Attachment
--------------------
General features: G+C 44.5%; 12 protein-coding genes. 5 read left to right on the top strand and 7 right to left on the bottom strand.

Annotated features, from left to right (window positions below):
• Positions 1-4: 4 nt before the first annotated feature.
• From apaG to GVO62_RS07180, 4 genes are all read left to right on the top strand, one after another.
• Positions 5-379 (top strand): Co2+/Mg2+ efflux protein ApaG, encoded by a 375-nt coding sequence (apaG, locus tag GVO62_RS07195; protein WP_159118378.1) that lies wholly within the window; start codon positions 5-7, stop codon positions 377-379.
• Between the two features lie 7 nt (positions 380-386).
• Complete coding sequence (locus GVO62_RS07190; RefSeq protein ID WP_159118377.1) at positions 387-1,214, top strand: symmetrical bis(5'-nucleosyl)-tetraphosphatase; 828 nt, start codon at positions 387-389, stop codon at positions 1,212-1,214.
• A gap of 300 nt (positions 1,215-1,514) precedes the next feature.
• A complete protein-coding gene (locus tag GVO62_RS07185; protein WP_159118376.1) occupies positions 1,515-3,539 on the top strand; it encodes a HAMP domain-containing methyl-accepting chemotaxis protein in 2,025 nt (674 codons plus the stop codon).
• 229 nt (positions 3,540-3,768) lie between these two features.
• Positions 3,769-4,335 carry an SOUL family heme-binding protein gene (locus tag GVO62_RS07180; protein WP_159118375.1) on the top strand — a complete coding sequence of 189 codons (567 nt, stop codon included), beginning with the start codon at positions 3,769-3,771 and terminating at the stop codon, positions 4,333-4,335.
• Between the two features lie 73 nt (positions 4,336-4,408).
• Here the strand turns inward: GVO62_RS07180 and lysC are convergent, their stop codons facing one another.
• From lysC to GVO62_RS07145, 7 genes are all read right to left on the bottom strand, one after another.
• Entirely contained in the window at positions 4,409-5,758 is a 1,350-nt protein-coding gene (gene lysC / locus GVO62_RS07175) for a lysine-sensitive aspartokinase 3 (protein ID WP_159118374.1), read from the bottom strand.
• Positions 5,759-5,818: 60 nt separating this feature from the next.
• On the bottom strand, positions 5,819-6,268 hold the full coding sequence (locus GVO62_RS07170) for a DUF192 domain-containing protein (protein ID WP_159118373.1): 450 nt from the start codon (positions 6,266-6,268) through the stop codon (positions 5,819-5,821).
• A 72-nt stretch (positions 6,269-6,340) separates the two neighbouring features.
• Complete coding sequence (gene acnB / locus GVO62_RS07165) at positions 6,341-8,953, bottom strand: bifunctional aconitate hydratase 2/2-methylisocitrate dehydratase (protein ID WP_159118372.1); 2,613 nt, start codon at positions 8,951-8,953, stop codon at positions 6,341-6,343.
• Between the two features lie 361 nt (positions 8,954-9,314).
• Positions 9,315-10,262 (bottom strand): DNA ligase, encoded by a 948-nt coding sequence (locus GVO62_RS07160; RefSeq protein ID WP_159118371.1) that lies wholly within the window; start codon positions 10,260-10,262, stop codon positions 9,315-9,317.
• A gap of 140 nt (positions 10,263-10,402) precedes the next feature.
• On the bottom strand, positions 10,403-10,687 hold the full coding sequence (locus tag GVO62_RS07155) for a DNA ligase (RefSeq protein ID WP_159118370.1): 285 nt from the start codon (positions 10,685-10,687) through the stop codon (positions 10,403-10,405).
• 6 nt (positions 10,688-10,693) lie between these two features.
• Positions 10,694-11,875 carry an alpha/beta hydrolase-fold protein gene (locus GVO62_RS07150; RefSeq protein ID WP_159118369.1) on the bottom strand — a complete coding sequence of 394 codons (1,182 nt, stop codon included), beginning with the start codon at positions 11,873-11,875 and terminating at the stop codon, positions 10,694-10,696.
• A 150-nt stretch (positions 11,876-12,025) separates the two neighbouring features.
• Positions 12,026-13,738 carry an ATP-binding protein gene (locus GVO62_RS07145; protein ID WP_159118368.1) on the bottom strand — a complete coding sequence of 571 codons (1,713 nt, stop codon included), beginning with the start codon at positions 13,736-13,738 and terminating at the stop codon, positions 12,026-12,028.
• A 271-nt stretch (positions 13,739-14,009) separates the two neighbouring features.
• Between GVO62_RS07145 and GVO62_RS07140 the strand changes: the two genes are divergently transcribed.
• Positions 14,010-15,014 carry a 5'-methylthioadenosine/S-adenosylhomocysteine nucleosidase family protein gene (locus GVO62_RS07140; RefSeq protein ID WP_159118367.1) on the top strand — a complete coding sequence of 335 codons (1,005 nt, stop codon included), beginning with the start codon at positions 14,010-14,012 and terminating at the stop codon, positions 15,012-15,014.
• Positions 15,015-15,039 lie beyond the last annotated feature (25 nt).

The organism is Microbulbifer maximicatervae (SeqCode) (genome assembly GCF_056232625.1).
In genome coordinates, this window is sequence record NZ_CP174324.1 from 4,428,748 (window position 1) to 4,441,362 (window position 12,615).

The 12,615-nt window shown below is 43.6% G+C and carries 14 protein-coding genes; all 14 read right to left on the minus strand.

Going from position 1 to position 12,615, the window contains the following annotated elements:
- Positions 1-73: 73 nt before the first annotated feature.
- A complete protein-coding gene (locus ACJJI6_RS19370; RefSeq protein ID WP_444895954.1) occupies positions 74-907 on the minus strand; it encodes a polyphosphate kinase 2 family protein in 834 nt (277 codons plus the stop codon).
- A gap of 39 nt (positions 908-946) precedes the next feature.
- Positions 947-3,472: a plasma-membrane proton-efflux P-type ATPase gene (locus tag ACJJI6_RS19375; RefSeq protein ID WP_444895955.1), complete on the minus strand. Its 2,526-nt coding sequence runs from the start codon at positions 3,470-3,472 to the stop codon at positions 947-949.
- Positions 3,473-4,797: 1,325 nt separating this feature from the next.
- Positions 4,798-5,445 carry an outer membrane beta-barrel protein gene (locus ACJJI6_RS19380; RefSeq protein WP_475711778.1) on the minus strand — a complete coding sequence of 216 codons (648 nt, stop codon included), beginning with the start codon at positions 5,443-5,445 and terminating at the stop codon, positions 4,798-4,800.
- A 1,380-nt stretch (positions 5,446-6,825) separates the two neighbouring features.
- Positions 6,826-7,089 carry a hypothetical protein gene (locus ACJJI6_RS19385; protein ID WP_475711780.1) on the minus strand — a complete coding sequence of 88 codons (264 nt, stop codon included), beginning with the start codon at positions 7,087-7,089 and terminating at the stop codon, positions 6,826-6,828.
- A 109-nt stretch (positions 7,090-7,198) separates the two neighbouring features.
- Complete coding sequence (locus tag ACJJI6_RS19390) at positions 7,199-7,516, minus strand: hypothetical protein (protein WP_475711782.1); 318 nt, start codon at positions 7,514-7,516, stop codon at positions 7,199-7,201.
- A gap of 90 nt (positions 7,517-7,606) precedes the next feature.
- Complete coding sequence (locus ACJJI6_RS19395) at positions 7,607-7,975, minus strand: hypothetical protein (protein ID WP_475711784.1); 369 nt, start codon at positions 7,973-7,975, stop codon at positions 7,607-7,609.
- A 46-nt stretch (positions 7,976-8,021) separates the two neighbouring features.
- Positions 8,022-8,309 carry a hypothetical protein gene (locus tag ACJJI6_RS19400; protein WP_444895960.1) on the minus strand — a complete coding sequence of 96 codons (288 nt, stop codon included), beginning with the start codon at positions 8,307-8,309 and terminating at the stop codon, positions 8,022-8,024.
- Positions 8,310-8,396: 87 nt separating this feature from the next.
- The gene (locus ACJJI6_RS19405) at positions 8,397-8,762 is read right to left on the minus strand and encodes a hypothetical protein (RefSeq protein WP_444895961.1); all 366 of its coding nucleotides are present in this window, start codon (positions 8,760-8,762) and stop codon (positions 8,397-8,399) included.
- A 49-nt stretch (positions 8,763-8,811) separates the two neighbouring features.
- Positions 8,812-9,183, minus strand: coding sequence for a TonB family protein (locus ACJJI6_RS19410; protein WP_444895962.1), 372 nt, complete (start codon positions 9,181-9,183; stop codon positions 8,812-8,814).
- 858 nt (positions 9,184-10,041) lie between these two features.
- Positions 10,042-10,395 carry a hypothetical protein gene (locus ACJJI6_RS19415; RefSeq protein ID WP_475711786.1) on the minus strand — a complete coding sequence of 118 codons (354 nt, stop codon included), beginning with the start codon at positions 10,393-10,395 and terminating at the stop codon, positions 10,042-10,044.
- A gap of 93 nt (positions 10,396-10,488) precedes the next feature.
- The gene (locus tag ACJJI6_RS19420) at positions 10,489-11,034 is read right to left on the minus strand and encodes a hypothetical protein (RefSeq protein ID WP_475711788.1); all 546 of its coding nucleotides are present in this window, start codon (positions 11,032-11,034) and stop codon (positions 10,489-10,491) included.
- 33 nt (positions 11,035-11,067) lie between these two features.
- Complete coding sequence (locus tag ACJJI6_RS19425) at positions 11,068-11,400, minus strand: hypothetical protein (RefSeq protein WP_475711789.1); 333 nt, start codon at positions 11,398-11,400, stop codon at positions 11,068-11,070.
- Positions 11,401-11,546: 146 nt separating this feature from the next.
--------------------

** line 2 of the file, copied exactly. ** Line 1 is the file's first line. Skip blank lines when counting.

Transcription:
Annotated features, from left to right (window positions below):